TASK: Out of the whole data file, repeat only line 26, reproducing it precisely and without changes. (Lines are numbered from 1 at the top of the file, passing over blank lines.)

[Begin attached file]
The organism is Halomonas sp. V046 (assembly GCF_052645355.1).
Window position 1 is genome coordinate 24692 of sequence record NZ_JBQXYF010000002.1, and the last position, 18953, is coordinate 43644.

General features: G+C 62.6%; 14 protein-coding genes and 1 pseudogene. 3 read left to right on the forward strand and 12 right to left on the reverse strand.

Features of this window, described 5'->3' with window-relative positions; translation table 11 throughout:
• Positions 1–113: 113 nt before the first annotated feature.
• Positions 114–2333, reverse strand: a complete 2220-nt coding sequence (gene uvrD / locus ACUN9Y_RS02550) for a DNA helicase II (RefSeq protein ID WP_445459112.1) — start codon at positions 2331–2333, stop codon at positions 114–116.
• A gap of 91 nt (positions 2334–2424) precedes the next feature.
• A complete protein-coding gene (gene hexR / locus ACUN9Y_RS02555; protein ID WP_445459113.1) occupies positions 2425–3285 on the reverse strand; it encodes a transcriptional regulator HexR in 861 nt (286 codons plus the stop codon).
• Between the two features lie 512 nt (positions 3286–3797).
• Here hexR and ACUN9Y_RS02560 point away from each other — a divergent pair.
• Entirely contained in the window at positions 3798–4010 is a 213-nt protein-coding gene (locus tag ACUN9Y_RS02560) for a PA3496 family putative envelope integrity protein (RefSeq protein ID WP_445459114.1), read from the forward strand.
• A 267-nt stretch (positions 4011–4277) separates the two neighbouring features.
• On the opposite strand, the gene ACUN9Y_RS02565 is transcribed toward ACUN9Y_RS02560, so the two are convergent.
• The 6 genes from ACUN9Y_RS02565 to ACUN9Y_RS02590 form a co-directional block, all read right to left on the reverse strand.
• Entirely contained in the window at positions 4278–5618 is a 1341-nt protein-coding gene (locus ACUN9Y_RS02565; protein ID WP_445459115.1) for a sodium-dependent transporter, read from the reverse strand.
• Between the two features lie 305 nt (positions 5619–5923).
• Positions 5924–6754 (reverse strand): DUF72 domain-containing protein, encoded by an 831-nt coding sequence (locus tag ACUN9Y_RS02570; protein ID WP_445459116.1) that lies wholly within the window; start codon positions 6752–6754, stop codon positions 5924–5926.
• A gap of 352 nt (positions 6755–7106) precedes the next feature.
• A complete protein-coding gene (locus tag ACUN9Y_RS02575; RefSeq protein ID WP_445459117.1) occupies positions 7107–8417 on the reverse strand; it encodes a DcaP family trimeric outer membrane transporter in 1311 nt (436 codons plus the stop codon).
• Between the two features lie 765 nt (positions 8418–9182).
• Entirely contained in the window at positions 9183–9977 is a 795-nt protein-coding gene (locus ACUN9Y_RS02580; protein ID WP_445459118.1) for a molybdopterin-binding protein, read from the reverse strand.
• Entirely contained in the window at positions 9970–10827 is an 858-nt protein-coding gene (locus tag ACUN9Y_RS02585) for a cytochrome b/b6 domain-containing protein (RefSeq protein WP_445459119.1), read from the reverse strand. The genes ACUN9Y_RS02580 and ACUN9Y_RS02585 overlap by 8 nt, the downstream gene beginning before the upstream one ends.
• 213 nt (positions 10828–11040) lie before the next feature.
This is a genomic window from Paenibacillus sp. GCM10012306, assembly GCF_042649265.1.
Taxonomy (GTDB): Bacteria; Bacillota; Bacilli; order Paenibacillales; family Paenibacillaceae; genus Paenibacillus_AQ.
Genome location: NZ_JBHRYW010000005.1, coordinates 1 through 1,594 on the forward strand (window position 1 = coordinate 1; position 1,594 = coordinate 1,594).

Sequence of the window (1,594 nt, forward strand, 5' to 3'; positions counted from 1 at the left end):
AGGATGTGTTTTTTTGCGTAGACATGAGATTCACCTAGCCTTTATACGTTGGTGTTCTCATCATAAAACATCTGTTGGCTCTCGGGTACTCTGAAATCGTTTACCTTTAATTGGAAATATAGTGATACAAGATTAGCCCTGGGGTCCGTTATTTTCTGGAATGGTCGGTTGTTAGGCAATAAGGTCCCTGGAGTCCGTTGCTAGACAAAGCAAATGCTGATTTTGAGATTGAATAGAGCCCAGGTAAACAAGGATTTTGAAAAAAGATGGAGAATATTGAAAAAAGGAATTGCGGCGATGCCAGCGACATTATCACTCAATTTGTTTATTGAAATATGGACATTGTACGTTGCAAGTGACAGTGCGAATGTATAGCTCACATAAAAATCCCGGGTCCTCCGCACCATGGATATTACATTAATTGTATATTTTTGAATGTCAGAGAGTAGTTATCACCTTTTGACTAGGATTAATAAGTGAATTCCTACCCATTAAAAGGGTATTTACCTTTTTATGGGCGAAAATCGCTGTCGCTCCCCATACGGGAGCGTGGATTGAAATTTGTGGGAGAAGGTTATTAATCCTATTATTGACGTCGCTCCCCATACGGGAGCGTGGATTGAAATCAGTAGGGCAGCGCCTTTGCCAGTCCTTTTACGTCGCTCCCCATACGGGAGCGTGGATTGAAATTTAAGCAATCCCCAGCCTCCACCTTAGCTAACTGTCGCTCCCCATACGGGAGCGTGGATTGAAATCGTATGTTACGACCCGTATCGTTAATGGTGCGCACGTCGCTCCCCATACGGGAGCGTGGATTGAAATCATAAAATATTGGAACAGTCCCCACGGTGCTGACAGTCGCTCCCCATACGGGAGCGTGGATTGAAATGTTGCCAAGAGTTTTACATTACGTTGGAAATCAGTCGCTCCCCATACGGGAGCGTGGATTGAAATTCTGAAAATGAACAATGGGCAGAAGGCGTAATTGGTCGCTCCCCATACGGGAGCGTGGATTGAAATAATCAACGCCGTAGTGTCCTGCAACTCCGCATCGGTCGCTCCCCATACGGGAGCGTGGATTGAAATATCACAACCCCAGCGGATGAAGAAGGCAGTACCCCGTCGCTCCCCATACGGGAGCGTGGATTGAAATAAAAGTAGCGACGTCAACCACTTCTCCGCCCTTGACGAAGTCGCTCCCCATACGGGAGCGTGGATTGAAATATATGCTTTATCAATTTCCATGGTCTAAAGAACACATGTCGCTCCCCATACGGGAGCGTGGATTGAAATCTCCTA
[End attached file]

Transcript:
Genome location: NZ_JBHRYW010000005.1, coordinates 1 through 1,594 on the forward strand (window position 1 = coordinate 1; position 1,594 = coordinate 1,594).